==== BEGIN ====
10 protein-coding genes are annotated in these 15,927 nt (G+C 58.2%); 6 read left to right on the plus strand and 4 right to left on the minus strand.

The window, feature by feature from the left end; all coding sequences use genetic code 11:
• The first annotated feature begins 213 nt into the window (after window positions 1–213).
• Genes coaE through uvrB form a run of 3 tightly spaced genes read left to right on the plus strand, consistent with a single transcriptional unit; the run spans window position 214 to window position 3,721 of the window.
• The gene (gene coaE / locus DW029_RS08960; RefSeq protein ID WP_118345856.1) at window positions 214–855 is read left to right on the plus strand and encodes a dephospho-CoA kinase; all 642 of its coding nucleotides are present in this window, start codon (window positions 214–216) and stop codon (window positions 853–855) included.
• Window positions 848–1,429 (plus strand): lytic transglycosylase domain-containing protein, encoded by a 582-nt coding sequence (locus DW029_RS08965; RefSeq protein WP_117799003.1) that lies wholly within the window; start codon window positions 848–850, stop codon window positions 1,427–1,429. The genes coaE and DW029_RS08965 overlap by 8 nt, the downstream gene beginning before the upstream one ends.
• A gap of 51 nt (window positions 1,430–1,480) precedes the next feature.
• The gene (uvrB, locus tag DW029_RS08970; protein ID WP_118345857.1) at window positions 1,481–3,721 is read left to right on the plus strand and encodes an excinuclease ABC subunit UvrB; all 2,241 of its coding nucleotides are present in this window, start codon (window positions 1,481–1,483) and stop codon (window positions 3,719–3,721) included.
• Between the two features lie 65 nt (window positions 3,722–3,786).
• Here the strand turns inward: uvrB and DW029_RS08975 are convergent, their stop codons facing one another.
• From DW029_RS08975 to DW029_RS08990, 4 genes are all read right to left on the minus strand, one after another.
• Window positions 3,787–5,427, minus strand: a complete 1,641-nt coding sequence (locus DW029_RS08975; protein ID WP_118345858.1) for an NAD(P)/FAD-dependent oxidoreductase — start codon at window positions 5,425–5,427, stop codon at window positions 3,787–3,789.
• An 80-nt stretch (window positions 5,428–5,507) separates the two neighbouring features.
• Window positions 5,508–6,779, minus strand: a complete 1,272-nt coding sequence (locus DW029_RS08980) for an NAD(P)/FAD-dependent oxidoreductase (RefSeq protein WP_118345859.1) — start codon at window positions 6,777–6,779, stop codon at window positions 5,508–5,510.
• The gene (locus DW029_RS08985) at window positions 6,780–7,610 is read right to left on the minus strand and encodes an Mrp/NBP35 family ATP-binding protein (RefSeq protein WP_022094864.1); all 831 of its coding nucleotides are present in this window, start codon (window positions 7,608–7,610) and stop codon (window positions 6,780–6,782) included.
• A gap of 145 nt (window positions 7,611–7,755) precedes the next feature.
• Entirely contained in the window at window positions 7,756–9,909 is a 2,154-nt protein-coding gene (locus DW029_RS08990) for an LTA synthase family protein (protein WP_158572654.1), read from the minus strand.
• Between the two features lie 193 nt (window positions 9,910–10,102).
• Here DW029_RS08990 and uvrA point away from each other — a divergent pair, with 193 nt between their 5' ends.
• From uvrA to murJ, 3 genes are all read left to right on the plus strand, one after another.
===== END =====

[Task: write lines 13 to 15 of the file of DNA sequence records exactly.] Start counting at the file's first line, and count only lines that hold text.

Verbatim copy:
• An 80-nt stretch (window positions 5,428–5,507) separates the two neighbouring features.
• Window positions 5,508–6,779, minus strand: a complete 1,272-nt coding sequence (locus DW029_RS08980) for an NAD(P)/FAD-dependent oxidoreductase (RefSeq protein WP_118345859.1) — start codon at window positions 6,777–6,779, stop codon at window positions 5,508–5,510.
• The gene (locus DW029_RS08985) at window positions 6,780–7,610 is read right to left on the minus strand and encodes an Mrp/NBP35 family ATP-binding protein (RefSeq protein WP_022094864.1); all 831 of its coding nucleotides are present in this window, start codon (window positions 7,608–7,610) and stop codon (window positions 6,780–6,782) included.